03 Oct Targeted exploit Anton Ivanov
17 May Malicious PACs and Bitcoins Fabio Assolini
13 May Telecom fraud — phishing and Trojans combined Dong Yan
22 Apr Lock, stock and two smoking Trojans-2 Sergey Golovanov
29 Mar Military Hardware and Menís Health Ben Godwood
19 Mar The end of MSN Messenger, the beginning of attacks Fabio Assolini
Join our blog
You can contribute to our blog if you have +100 points. Comment on articles and blogposts, and other users will rate your comments. You receive points for positive ratings.
In September Microsoft published information about a new Internet Explorer vulnerability – CVE-2013-3893. The vulnerability affects IE versions 6 through 11 for platforms from Windows XP through Windows 8.1. Later in September, the company released a patch closing the vulnerability.
Cybercriminals are happy to exploit such vulnerabilities because they are easy to monetize – the Internet Explorer remains popular.
Top 5 browsers according to http://gs.statcounter.com
This type of vulnerability is very dangerous because it allows the execution of arbitrary code on the target system. In late September, we discovered an exploit for the vulnerability, which uses an attack of the Use After Free type against the Internet Explorer’s HTML rendering engine –mshtml.dll.
We have recently discovered that a modification of the exploit was used in targeted attacks against a number of high-profile organizations in Japan.
The vulnerability is exploited only on those computers which are part of specific subnets of the target organizations’ networks:
Defining subnets in which computers will be attacked
If a computer’s IP address belongs to one of the ranges defined by the cybercriminals, the vulnerability will be exploited after a user visits an infected web page.
The following information is obtained in the first stage of the attack:
The exploit selects the appropriate ROP chain and shellcode based on the data obtained in this stage:
Choice of ROP chain and shellcode
It is worth mentioning that the exploit will not work on those Windows 7 systems which do not have Microsoft Office installed.
Checking OS version and whether Microsoft Office is installed
This is because today’s operating systems include mechanisms that make exploiting vulnerabilities more difficult. One of such mechanisms is ASLR (Address Space Layout Randomization). The exploit uses a clever trick to evade the mechanism: it loads a module compiled without ASLR support into the context of the browser process – the hxds.dll library.
Code after executing which hxds.dll is loaded
The library, which is part of the Microsoft Office package, does not support ASLR. It is loaded at known addresses in memory, after which the attackers use the ROP technology to mark the memory containing shellcode as executable.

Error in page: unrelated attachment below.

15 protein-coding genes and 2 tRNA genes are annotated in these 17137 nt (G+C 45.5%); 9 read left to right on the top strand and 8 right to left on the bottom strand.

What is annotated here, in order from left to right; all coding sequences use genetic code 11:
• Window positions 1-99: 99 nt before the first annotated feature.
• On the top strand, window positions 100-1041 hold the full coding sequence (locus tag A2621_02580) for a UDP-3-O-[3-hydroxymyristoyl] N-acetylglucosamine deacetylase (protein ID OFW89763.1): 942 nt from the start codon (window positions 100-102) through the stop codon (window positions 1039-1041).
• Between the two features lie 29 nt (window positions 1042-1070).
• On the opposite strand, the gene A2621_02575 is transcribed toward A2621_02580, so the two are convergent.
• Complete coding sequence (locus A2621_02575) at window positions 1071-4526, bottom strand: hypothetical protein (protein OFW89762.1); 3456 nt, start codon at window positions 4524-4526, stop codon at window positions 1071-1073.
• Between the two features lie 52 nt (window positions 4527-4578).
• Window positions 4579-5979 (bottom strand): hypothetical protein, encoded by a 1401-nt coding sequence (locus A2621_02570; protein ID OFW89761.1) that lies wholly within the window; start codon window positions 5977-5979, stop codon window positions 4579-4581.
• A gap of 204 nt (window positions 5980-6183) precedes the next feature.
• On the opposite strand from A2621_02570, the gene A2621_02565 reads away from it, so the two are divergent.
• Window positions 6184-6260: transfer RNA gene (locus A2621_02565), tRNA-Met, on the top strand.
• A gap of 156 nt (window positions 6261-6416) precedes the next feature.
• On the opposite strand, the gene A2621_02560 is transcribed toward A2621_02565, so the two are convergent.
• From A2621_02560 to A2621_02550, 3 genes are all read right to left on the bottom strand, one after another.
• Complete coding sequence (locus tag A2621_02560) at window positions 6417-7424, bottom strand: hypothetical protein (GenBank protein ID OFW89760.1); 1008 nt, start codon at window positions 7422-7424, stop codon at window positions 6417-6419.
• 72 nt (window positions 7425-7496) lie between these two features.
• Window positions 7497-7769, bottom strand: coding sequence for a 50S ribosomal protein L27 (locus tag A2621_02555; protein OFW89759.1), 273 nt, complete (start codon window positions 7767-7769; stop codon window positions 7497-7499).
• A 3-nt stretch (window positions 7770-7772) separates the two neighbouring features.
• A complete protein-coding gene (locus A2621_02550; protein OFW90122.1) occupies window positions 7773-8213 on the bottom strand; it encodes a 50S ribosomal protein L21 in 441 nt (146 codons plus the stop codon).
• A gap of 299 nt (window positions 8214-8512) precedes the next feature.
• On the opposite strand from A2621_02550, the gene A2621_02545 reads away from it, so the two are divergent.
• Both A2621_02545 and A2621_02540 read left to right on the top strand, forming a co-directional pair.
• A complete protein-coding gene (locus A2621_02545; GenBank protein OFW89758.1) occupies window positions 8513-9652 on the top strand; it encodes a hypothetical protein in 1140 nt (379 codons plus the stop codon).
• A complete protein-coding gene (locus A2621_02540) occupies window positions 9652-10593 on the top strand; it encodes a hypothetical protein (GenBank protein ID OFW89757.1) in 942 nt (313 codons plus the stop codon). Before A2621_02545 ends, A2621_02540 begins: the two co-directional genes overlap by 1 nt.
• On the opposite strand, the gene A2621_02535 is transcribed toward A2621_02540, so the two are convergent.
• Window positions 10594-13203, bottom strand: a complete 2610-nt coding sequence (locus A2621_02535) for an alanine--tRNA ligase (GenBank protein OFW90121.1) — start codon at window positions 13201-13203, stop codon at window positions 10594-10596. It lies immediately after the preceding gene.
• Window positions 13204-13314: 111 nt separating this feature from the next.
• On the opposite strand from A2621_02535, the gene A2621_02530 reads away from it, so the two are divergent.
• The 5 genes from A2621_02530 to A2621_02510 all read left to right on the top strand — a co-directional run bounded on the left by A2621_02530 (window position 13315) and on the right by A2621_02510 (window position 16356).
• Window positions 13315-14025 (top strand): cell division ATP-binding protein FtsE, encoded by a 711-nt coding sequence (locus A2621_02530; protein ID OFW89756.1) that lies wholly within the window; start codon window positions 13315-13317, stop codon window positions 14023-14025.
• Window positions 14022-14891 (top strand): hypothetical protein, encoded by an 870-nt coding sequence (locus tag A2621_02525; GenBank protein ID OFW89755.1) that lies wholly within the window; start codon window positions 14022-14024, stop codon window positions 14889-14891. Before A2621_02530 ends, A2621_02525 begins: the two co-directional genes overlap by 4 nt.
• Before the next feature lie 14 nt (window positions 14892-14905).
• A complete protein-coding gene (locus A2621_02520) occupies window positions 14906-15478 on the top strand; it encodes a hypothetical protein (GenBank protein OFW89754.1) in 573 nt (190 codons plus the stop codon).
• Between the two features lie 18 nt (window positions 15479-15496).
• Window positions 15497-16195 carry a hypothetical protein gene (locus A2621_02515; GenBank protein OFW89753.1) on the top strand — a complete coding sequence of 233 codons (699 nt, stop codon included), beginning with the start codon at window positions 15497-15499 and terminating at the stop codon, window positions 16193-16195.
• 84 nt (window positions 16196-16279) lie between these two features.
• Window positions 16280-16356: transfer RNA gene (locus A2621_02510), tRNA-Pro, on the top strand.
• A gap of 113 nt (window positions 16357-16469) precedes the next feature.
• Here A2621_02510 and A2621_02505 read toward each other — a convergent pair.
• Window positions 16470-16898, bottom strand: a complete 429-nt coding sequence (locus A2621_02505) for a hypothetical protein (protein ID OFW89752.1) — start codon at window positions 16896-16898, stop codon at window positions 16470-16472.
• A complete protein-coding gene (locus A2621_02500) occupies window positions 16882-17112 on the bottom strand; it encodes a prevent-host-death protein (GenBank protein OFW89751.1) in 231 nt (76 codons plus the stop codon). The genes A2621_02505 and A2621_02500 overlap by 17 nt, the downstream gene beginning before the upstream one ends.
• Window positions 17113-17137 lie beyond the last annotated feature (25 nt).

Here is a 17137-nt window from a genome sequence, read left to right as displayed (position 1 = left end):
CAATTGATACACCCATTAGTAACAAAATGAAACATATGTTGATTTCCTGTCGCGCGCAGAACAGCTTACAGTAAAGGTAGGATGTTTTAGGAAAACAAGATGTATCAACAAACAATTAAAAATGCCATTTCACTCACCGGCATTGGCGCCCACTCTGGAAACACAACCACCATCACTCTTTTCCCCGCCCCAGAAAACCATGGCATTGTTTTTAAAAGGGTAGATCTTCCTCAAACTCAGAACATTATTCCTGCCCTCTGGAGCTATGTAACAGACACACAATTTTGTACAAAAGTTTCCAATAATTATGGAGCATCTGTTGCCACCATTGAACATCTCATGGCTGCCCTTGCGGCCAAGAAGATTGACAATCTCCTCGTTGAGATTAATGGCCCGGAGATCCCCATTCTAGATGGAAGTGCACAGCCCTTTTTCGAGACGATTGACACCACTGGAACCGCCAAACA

The following shellcode is executed after the vulnerability has been successfully exploited:
It can be seen in the figure above that the shellcode decrypts its main part using 0x9F as key.
After decryption, the code searches for functions needed to download and launch the payload, finding them by their hashes:
Hashes of the functions used
When the search for the addresses needed is completed, the following activity takes place:
Downloading the payload
Decrypting the module downloaded
As mentioned above, the targeted attack used only one modification of the exploit for CVE-2013-3893. At the same time, the total number of modifications discovered to date amounts to 21. Attacks using this exploit have mostly been detected in Taiwan:
We have the following information on the servers from which the exploit’s payload has been downloaded:
A brief analysis of one of the payload’s variants (md5 - 1b03e3de1ef3e7135fbf9d5ce7e7ccf6) has shown that the executable module has encrypted data in its resources:
Encrypted data in the payload’s resources
The executable module extracts the data and converts it to a DLL module:
Extracting encrypted data
The DLL created by converting the data extracted from the payload is written to disk using the following path:
TempPath\tmp.dll (md5 - bf891c72e4c29cfbe533756ea5685314).
The library exports the following functions:
Functions exported by tmp.dll
When the library has been written to disk, it is loaded into the process’s address space and the ishk exported function is called:
Calling the ishk exported function
The library itself performs an injection into another process’s address space.
After launching, the malware communicates to a server in South Korea. The following requests are sent from the infected machine: